Fujitsu Security Evangelist Talks about the Concept for Future Cyber Security

Taking More Effective Measures with Less People

Then, what is needed to boost our ability to deal with cyber security? Fujitsu considers that correctly understanding international rules developed by the U.S. NIST and how Japan efficiently and effectively responds to cyber security threats are important.

The NIST adopts the Cyber Security Framework (CSF) approach with regard to the concept and policy of cyber security measures as well as to taking such measures. Under the CSF, the stages before and after a malware intrusion are viewed from five perspectives: identify, protect, detect, respond and recover. Organizations in Japan are considered to be less prepared from the respond and recover viewpoints for stages after the malware intrusion when compared to organizations in the U.S.

Specifically, Japanese organizations are less prepared for the so-called cyber kill chain, a framework that structures attackers' behavior in targeted attacks.

Although many Japanese companies and other organizations have established mechanisms that are compliant with the ISO 27000 series (ISMS) international information security standards, there are some areas in the cyber kill chain that they should supplement from the five viewpoints of the CFS. I think we at Fujitsu should support in supplementing these areas.

As methods employed by attackers are increasingly diversified, important assets must be protected by the defense in depth strategy. This strategy costs a significant amount of money and requires personnel who are capable of choosing or deploying appropriate products. According to the IT Personnel White Paper 2018 from IPA (Information-technology Promotion Agency, Japan), however, 70% of IT personnel belong to IT vendors. Only the remaining 30% belong to user companies. Compared to the U.S., in which the percentage is reversed, it can be said that lack of personnel is an issue in Japan. Also, according to the Ministry of Economy, Trade and Industry statistics, we will face a shortage of as many as 193,000 information security workers.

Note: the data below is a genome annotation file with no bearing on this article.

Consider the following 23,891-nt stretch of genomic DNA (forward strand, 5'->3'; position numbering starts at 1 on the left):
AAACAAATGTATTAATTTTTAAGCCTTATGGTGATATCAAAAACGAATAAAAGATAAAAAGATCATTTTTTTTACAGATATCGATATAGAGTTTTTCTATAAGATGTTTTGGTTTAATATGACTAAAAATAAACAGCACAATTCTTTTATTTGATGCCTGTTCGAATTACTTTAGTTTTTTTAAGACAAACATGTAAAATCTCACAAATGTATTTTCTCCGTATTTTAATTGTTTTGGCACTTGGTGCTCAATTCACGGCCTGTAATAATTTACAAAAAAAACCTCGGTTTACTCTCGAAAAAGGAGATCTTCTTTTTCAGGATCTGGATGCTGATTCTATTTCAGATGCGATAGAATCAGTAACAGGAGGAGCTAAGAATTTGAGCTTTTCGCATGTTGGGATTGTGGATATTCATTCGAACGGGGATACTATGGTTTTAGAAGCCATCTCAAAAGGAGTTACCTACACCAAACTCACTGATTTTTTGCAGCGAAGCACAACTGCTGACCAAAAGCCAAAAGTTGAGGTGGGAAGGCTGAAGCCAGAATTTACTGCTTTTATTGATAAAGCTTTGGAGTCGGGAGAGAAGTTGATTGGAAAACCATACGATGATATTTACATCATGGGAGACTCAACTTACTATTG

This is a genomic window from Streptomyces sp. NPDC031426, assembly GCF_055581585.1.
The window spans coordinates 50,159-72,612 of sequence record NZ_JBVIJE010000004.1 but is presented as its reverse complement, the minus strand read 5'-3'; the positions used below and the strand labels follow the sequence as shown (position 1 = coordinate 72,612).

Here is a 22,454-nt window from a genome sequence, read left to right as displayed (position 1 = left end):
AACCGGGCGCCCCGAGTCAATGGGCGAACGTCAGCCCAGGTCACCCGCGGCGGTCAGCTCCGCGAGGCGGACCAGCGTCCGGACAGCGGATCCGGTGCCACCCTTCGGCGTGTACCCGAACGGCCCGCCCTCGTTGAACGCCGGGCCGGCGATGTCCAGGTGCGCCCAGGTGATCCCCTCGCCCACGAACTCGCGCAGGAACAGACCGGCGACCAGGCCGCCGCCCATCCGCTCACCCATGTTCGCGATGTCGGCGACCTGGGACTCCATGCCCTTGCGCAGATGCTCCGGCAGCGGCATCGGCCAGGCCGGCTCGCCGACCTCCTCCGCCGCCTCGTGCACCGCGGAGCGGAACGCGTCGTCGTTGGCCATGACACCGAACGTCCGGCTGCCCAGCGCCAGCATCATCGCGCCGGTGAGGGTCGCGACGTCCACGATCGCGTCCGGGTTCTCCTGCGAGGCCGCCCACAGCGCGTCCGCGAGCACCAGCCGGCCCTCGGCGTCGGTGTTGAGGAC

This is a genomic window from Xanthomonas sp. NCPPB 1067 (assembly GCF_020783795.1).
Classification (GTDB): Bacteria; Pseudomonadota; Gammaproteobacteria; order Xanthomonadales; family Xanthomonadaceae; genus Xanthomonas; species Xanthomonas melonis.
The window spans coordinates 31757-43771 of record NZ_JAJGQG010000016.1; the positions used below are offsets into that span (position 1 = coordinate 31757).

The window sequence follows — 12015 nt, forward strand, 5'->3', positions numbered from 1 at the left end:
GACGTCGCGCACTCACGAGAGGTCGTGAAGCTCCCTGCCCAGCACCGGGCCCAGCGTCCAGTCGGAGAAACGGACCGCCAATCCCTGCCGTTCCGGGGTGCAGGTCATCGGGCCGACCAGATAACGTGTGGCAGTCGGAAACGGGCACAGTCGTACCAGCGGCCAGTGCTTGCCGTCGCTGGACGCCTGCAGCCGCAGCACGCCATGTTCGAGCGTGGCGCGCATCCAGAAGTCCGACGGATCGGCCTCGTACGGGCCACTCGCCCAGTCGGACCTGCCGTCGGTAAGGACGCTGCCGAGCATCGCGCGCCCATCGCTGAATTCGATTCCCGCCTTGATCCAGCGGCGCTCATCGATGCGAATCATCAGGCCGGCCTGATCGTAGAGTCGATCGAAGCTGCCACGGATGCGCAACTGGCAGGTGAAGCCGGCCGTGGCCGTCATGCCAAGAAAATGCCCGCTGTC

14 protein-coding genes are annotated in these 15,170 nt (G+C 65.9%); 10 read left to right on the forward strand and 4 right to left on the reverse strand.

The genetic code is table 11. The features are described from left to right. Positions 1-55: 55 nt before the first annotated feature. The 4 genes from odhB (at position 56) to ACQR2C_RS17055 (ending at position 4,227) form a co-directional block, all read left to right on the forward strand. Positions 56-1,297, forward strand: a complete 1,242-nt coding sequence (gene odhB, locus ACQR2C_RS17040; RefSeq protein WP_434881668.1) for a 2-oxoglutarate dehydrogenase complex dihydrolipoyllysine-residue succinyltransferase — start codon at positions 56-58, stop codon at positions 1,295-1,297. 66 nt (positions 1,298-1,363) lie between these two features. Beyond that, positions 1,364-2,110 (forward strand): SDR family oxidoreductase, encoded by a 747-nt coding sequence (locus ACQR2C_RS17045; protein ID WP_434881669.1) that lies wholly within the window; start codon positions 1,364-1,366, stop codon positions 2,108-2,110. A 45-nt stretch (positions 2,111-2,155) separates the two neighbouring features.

In response to such existing conditions, we feel that we need an operation platform that enables us to efficiently respond to incidents with fewer people.

Fujitsu Addresses a Challenge from a Unique Perspective

Fujitsu has been developing our unique security technologies from a fresh perspective. There are infinite tools and methods employed by attackers and so continuing to search for such tools and methods requires much work. Therefore, instead of putting work in analyzing malware behavior, we have been developing and commercializing technologies that recognize suspicious activities as attack processes, capturing the transition of the attacker's behavior.

One such technology is the attacker's behavioral transition model technology. An attacker combines a certain number of behavioral elements to attack the target. This technology monitors the characteristics of nearly 100 attack patterns on the communication and traces the attacker based on the communication transition. Then, it visualizes the transitions in chronological order to present the overall picture of the attack. This technology allows even operators to make judgments without advanced engineers having to analyze. Accordingly, effects such as reduced time for responding to the attack and overcoming the personnel shortage problem can be expected.

Another such technology is high-speed forensic technology. This technology, which we have established, captures all packets and extracts only commands used by the attacker among them. Analyzing attack commands enables the range of impact of such commands to be displayed in a bird's-eye view and allows us to quickly ascertain the overall picture of the attack. For example, we simulated using the case of Japan Pension Service, in which personal data of 1.25 million people leaked. As a result, we were able to reduce the time required to investigate--which actually took nearly three months--to only one hour.

The other such technology is high-speed packet capture technology. In the future when we face the 5G era, it is expected that the amount of packets will be 1,000 times the current amount. The attacks to be infected into such packets will also be large quantities. Fujitsu participates in the Cross-ministerial Strategic Innovation Promotion Program (SIP) / Cyber-Security for Critical Infrastructure (Management entity: NEDO) of the Cabinet Office. In the program, we research the capturing of packets covering virtual network created in a virtual space.

No Co-creation Without Security

Technologies and human resources are great cores for developing industries. At Fujitsu, we are focusing our efforts on developing human resources by establishing the Security Master Certification System in 2014, while simultaneously researching and developing technologies.

In order to prepare for increasingly complex cyber attacks, we must take action by taking it for granted that we are subject to cyber attacks. Instead of offering security as business to customers, Fujitsu supports customers in developing business safely with peace of mind as a partner. To this end, we will continue emphasizing the development of human resources who can ensure security by design through the Security Master Certification System.

Fujitsu will continue aiming to support customers' businesses as a digital transformation partner. Such efforts are supported by security. Co-creation is impossible without security. Going forward, Fujitsu will continue striving to develop our unique technologies related to security as well as human resources.

Taishu Ohta
Senior Evangelist
Cyber Security Business Strategy Unit
Fujitsu Limited